A Soil Analysis now for a Healthier Lawn this Spring (12-10-12)
Your Extension Experts
July 12, 2007
June 14, 2007
October 26, 2006
October 12, 2006
September 21, 2006
Much colder weather has arrived and most warm season turf species lawns have received a good frost or more and have gone dormant for the winter. We too, just like the turf, will be ready to lie dormant from our lawn maintenance activities for a couple of months once the leaves have been raked and a final mowing has been done. But wait! One final chore that can lead to a much healthier lawn this coming spring is taking a soil sample analysis to determine soil nutrient levels and more importantly the soil pH level. Soil pH can greatly affect the availability of nutrients to the turf even though they may be frequently applied to the soil as fertilizer. If the analysis results indicate the soil pH is too low for nutrient availability and healthy turf growth then now is the time to start correcting this problem. Liming sources (calcitic lime and dolomitic lime) take months to alter the pH so putting lime out now will give you a head start for next spring. The winter rains during these idle months will help get the lime reacting in the soil. Liming products should be applied at no more than fifty pounds per 1,000 square feet at any single application. Therefore, if the pH is very low it may take a couple of tons of lime per acre (90 lbs./1,000 sq. ft.) to actually get the soil within the range you need for good turf growth which means you may have to apply lime more than once during the course of the year.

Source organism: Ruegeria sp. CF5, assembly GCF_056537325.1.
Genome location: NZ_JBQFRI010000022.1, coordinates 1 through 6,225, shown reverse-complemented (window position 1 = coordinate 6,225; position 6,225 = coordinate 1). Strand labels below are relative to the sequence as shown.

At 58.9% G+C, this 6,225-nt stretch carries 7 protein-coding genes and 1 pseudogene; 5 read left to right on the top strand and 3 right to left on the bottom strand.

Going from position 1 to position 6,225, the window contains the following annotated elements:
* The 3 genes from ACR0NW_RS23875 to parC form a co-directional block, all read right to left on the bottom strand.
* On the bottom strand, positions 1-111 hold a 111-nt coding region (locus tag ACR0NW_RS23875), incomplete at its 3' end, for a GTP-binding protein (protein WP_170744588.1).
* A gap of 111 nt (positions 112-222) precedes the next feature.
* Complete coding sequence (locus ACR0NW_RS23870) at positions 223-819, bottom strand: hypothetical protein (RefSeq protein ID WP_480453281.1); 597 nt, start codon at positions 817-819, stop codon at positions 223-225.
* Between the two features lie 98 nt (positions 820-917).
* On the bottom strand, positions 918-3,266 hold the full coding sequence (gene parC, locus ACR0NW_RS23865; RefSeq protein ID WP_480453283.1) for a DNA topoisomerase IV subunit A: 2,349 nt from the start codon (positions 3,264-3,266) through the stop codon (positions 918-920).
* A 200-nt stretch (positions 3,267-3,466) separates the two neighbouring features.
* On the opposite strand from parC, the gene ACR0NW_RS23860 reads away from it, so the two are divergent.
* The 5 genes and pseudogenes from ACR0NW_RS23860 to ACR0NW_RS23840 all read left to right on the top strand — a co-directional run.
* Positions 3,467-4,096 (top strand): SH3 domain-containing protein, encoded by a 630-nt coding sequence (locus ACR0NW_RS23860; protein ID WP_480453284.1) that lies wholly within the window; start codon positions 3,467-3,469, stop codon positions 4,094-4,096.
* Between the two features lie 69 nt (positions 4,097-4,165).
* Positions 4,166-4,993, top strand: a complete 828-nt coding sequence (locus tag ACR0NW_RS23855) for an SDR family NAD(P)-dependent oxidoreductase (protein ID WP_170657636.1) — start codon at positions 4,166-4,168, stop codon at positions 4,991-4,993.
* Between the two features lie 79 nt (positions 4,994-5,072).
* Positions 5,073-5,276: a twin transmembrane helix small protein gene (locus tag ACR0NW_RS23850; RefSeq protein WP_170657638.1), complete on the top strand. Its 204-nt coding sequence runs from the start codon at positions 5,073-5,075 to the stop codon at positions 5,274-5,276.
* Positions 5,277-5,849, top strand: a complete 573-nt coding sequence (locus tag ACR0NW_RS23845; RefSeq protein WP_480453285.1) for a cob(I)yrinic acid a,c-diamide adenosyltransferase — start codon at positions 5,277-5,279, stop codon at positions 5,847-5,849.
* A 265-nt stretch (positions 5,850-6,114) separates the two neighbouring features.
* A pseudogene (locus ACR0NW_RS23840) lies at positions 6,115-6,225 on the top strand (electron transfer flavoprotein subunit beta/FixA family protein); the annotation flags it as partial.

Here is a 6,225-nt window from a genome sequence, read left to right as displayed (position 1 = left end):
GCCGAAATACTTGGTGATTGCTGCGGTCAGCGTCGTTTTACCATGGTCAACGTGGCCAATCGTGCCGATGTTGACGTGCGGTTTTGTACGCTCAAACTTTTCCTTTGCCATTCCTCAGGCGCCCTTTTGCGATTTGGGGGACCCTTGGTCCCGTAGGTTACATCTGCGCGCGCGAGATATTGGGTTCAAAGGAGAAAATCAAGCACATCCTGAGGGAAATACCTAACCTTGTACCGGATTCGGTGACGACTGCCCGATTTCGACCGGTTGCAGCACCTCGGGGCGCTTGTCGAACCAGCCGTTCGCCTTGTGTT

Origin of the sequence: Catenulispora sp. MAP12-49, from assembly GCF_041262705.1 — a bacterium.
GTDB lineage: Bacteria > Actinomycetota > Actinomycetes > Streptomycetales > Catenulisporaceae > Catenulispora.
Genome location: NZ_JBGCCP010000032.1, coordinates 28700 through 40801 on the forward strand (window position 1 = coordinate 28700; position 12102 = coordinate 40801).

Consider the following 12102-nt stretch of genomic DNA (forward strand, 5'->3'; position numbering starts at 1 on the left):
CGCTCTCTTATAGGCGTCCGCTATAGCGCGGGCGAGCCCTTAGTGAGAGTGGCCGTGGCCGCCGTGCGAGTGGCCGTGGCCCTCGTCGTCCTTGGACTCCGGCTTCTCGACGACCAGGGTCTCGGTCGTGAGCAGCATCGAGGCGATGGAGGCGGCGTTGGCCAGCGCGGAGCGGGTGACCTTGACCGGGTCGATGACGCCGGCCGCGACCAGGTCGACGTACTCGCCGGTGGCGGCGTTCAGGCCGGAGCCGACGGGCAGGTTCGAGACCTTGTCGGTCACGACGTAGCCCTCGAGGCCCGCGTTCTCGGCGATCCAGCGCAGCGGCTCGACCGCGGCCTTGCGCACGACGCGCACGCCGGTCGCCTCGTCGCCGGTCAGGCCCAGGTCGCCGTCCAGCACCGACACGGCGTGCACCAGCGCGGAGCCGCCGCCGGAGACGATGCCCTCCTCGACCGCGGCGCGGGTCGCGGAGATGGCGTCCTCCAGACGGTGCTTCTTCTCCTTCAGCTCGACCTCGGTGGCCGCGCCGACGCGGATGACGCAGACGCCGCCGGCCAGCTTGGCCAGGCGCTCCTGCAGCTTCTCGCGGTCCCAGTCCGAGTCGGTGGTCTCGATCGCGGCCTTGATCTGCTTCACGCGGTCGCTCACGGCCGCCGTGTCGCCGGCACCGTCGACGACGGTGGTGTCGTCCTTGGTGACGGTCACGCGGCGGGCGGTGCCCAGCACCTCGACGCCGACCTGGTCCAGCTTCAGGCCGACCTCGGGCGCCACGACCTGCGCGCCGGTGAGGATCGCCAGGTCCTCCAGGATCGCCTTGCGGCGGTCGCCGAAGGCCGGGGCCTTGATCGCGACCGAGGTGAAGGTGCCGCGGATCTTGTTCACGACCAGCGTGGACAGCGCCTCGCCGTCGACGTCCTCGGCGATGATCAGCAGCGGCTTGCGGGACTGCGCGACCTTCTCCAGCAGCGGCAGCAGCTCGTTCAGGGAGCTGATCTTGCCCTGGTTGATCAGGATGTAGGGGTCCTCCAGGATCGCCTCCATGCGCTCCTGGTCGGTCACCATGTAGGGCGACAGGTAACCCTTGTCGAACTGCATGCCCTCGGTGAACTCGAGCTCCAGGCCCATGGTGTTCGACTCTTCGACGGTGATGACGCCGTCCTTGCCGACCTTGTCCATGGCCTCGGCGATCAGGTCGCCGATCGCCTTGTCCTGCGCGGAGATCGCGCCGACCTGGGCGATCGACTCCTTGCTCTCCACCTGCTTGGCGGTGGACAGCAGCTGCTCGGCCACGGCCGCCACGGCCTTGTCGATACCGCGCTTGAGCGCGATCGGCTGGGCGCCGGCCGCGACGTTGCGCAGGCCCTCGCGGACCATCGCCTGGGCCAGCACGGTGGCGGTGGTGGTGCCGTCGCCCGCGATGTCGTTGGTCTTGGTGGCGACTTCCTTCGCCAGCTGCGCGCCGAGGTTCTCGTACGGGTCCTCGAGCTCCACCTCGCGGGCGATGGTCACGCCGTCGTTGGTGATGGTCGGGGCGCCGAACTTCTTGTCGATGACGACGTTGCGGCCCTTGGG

For those who have not taken a soil sample from their lawn in the past few years it would be prudent to take one now. Your local extension service office can assist with getting the sample to the soils diagnostic lab and the minimal fee will actually save you money by applying the correct nutrients that will result in a much healthier lawn.
Dr. Wayne Wells is an Extension Professor and Turfgrass Specialist. His mailing address is Department of Plant and Soil Sciences, Mail Stop 9555, Mississippi State, MS 39762. firstname.lastname@example.org